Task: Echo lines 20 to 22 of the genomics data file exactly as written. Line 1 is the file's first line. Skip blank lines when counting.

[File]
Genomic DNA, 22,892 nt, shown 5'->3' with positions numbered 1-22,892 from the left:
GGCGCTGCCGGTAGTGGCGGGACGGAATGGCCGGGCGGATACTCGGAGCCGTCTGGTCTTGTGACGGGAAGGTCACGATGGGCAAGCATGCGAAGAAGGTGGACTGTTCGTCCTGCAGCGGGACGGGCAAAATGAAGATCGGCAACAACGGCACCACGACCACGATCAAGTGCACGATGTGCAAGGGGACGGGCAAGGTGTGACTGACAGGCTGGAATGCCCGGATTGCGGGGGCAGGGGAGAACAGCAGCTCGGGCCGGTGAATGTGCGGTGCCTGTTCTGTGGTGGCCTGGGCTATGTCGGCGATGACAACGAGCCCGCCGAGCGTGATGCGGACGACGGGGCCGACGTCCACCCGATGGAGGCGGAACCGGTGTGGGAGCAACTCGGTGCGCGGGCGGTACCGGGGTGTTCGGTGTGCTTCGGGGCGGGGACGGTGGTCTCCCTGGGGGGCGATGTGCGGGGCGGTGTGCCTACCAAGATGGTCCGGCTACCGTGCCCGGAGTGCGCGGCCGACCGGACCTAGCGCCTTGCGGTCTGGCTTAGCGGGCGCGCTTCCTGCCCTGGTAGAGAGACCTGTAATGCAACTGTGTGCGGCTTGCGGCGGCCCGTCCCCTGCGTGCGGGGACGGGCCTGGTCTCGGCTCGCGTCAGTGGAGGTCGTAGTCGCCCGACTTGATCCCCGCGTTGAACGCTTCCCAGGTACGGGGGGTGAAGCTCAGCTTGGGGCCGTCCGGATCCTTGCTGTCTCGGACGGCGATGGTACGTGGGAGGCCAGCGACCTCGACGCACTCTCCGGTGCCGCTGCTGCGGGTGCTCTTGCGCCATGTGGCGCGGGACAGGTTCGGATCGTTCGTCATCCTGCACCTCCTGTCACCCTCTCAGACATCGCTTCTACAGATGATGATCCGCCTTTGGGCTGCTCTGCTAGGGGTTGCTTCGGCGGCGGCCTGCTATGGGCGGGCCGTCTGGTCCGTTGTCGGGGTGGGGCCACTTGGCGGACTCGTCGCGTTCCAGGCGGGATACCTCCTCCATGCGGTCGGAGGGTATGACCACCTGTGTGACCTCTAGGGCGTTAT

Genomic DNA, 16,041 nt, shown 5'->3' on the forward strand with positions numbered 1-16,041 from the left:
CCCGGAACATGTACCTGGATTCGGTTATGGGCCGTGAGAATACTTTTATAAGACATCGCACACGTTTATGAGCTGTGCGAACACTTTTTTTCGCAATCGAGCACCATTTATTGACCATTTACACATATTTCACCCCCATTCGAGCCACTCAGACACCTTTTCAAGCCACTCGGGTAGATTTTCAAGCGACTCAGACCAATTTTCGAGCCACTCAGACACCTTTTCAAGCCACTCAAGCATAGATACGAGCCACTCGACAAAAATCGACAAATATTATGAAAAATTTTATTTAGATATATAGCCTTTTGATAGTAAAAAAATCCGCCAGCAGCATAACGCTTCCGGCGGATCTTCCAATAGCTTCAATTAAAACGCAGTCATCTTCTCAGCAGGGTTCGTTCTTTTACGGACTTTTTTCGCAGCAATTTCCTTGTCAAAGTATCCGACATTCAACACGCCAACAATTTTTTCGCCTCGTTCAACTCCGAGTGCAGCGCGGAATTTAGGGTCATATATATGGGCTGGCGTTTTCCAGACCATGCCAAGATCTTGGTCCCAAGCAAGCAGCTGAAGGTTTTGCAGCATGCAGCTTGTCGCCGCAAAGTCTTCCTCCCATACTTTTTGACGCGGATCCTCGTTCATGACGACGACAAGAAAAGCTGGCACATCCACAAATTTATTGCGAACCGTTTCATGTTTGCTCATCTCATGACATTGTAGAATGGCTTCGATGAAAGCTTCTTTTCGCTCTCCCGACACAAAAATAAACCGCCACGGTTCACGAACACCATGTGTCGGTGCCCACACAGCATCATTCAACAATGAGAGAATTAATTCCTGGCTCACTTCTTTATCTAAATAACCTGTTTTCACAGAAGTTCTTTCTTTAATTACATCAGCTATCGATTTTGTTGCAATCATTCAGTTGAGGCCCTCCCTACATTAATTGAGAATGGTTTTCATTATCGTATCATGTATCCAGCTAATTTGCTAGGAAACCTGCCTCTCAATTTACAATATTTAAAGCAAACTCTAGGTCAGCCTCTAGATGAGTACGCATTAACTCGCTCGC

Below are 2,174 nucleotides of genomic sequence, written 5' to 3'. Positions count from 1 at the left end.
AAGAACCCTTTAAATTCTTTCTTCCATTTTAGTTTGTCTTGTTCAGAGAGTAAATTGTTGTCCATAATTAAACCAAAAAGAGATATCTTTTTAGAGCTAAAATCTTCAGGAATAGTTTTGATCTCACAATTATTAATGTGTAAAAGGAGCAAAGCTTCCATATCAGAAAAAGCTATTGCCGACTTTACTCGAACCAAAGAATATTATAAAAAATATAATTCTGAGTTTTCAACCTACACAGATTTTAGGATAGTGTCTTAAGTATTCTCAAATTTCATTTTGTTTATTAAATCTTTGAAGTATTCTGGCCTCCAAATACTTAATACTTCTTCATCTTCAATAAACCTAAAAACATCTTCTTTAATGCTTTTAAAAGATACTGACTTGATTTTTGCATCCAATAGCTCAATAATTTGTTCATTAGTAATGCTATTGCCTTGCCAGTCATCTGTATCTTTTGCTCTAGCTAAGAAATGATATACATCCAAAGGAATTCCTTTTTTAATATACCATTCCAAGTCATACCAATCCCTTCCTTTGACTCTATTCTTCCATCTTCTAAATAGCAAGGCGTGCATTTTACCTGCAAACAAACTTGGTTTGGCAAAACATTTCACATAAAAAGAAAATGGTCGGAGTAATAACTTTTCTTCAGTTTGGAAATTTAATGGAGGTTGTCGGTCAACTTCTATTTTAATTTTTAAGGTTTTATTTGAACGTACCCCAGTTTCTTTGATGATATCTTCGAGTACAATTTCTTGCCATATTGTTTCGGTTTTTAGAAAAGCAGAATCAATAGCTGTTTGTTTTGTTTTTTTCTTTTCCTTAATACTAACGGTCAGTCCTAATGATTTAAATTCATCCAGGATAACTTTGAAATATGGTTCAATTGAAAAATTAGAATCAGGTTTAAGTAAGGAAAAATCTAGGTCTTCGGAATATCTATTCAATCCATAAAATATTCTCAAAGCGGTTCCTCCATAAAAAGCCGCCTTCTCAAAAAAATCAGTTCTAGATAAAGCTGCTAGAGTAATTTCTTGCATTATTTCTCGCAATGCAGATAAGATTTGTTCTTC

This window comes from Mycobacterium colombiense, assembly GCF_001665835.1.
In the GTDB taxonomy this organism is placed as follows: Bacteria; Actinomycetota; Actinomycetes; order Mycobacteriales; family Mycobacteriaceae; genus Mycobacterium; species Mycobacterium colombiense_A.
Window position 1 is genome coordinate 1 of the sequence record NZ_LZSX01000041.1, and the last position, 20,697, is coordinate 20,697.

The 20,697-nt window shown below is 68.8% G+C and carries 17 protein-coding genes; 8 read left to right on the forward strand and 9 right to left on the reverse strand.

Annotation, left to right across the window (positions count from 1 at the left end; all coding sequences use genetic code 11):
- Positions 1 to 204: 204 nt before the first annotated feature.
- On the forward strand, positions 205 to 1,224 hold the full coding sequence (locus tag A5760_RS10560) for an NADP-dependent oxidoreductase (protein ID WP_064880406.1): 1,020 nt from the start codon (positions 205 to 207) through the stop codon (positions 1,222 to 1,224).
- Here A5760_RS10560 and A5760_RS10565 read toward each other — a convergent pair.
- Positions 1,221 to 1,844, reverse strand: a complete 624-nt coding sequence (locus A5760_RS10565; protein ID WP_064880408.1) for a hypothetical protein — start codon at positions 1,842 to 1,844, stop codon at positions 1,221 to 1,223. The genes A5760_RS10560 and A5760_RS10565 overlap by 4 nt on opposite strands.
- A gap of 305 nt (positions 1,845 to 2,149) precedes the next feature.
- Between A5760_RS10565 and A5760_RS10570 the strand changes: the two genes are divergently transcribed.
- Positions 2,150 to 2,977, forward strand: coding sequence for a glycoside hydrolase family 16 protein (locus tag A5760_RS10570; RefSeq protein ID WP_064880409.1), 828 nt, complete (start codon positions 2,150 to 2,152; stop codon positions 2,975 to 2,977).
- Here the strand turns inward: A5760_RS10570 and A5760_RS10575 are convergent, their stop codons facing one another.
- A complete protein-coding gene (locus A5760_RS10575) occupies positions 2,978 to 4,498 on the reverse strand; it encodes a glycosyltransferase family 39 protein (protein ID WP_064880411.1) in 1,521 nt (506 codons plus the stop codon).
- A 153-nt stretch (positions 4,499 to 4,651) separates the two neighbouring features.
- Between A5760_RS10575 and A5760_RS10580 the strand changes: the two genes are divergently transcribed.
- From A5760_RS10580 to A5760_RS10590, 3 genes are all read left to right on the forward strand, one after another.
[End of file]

- A complete protein-coding gene (locus A5760_RS10575) occupies positions 2,978 to 4,498 on the reverse strand; it encodes a glycosyltransferase family 39 protein (protein ID WP_064880411.1) in 1,521 nt (506 codons plus the stop codon).
- A 153-nt stretch (positions 4,499 to 4,651) separates the two neighbouring features.
- Between A5760_RS10575 and A5760_RS10580 the strand changes: the two genes are divergently transcribed.